This weekend has most certainly been one to remember. Everything goes by so quickly, and yet so slowly here. One minute we are flying down the streets, or watching monkeys dig through trash and swing from buildings, and then next I am comfortably laying beneath my mosquito net ready for a six hour sleep. I arrived the same day as three other travellers- Susana (Spain, 43), Marie (Canada… my travel buddy, 21), and Cait (US *note that she is from California and it makes me feel at home to be around a Californian, 27) and we have been lucky enough to be taken under the wings of some seasoned volunteers, who organized an outting for us on Saturday.

We all travelled to Amber Fort (pronounced Amer), which is a 600 year old fort in what used to be the capital of the state of Jaipur. For the first time I saw a snake charmer! He asked me to sit beside while the snake was rising out of his basket, but I was having none of that! I stayed a safe distance away (your welcome, mom). A couple of the girls chose to ride an elephant up the 300+ stairs to the fort itself. There were many elephants, with colourfully adorned trunks and  ‘drivers’ steering by foot. Susana is a vegan and certainly did not want to ride the elephants, and I agreed with her sentiment that the elephants are not well-treated (which surprises me, as elephants are symbolic in Hinduism, and represent wisdom for Indians), and was happy to trek up the steps! We were all taken aback, once we reached the top, at the magnitude of the fort. The two most striking facilities for me were the Turkish bathing quarters, and the “womens’ apartments”. The marble baths were connected through tunnelways, and culminated in one huge (at least 10 feet deep) bath, in a circular room with windows overlooking the nearby lakes and desert mountains.

The womens’ apartments housed the twelve wives of Jai Singh I (a most celebrated ruler, to whom the locals still refer to as a ‘genius’). The women were constantly separated from all the men of the fort. This mentality today takes a different form, but is still quite evident. The only women I have seen on the streets, aside from those begging, are in vehicles or riding motorcycles sidesaddle behind a man (actually now I recall one woman driving). Of course the gender distinction is no where near as great as it looks when out in public- I believe the split nationally is close to 53/47 males to females.

But anyway.. time at the fort was well spent. When we walked back down to the tuk-tuks we had hired for the half-day, our drivers were no where to be seen. While we waited, the group of us was swarmed by salesmen- particularly memorable were two young boys (13 and 11) who began trying to sell us postcards and handmade trinkets, but were much more pleased when we began showing them we could count to ten in Hindi (ek, do, teen…) and asking them what languages they could count in! While they began as persistent sellers (the presence of which is so great here), the boys were easily distracted. I truly enjoyed the time we had with them- what happy boys! It is an internal battle not to simply just hand them some rupees… we have been firmly instructed to not do so, and also question how much of the money would go to the boys. These boys still have it a thousand times better than many their age- while peddling small goods sounds like an abhorrable lifestyle for a Western boy, these boys (in school, fairly clean, not living on the streets) seemed to have some of the better circumstances than other I have so far come into contact with- we will save that for another entry.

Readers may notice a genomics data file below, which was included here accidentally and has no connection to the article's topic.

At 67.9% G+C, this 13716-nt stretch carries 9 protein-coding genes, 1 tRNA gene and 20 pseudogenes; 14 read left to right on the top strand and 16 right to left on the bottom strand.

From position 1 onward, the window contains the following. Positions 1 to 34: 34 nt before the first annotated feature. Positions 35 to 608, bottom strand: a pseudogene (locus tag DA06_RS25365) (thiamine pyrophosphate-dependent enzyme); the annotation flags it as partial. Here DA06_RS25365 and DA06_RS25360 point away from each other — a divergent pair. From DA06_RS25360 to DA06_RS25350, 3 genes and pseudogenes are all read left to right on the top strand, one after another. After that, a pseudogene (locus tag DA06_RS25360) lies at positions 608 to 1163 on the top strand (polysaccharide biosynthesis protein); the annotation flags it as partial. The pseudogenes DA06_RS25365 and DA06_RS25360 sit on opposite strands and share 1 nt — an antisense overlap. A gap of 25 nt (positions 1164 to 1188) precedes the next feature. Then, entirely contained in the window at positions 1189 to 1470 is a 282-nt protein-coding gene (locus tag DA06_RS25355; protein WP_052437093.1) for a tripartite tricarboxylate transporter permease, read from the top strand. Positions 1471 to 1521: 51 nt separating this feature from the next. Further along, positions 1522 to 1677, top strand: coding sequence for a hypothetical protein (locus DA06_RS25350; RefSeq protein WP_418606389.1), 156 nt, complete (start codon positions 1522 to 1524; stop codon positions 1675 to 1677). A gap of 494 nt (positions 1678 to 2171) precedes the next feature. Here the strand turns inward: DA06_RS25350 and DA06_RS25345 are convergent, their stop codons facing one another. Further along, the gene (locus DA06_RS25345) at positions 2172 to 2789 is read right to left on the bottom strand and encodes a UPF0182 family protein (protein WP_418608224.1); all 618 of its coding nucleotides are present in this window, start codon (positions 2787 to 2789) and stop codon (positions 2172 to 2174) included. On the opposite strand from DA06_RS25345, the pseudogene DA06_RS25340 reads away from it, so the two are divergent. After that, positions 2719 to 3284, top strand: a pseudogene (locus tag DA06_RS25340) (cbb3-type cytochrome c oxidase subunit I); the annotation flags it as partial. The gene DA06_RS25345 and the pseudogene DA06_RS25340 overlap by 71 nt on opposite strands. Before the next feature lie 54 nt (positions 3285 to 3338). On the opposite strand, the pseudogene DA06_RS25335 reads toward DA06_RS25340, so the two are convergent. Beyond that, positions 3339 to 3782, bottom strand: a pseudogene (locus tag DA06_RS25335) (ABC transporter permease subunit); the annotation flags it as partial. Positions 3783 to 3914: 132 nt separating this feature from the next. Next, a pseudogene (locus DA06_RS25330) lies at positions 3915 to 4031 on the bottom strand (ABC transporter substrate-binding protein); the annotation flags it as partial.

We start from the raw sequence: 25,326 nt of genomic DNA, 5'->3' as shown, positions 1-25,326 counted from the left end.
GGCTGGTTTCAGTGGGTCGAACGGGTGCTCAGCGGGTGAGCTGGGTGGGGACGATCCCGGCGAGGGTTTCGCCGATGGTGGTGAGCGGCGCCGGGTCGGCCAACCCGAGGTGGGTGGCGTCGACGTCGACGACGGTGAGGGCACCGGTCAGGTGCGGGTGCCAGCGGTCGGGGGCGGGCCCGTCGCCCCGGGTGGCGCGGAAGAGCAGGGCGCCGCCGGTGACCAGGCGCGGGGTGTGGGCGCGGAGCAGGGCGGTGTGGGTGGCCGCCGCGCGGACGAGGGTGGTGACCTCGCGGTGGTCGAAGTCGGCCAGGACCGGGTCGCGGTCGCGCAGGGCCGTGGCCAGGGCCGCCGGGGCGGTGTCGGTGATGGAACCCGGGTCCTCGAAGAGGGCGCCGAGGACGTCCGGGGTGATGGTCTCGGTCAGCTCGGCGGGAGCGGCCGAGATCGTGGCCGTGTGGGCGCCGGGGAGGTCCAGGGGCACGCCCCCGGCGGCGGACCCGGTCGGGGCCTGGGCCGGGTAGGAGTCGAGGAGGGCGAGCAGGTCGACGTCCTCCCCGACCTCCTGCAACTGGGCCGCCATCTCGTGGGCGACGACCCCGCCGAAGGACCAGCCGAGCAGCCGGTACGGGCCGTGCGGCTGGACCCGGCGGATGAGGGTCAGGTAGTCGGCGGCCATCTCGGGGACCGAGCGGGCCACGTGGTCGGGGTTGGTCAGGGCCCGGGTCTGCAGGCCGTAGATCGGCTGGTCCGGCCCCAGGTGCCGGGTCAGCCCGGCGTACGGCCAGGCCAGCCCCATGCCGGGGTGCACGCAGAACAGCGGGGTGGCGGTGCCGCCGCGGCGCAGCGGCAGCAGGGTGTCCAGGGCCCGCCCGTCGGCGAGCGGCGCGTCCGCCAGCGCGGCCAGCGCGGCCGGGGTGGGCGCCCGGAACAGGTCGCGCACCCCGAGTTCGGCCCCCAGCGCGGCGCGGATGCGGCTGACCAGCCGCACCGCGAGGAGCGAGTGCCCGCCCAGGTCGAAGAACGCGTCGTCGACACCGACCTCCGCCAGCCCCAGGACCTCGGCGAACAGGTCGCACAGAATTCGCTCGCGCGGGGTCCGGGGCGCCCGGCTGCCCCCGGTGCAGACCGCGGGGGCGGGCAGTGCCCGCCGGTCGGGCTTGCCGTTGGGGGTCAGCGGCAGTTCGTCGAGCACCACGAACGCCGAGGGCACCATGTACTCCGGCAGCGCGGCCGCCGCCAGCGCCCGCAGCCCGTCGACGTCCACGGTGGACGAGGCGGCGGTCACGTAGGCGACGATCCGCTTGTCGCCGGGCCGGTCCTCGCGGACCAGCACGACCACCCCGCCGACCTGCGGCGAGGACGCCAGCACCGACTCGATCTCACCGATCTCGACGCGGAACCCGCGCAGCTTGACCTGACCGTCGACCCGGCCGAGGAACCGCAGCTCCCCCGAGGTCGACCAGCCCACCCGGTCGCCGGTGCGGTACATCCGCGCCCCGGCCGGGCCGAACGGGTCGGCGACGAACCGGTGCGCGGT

Today the four newbies travelled to Jantar Mantar- and this was INCREDIBLE! I loved it, I would even go again tomorrow! Remember Jai Singh, well he was the ‘genius’ who created the masterpiece observatory in the 16th century (over a period of six year). We saw the world’s largest sundial, which keeps time to two seconds, as well as a smaller sundial which we physically learned how to read (how exciting!) and many more instruments, spanning about two acres, for calculating longitude, the sun’s degree position, and also for astrological purposes. Twelve marble structures, one for each zodiac sign, were constructed in order to produce horoscopes based on a child’s birthdate, place of birth, and time of birth. Even writing this now I am amazed thinking of the mathematical and architectural skill involved in the construction of this observatory. A truly unique sight… many of you will be recieving post cards from this place!

While I do have so much more to tell, I must get to bed! Tomorrow I begin Hindi lessons in the morning, one and a half hours on Mondays, Wednesdays, and Fridays. Then, off to the slum for teaching English- first, to a group of women aged 30 and up, and second, to a group of girls ranging from 6-14. Myself, Susana, and Suzanne (Ireland, 23) produced our lesson plan earlier today. I trust that you reading will wish us luck in sharing the lesson (as of right now I feel we need it, it is a daunting task, especially when wondering if you will have a translator or not the next day)! I am excited to tomorrow truly begin this, the most significant part, of my journey.

Namaste.

   

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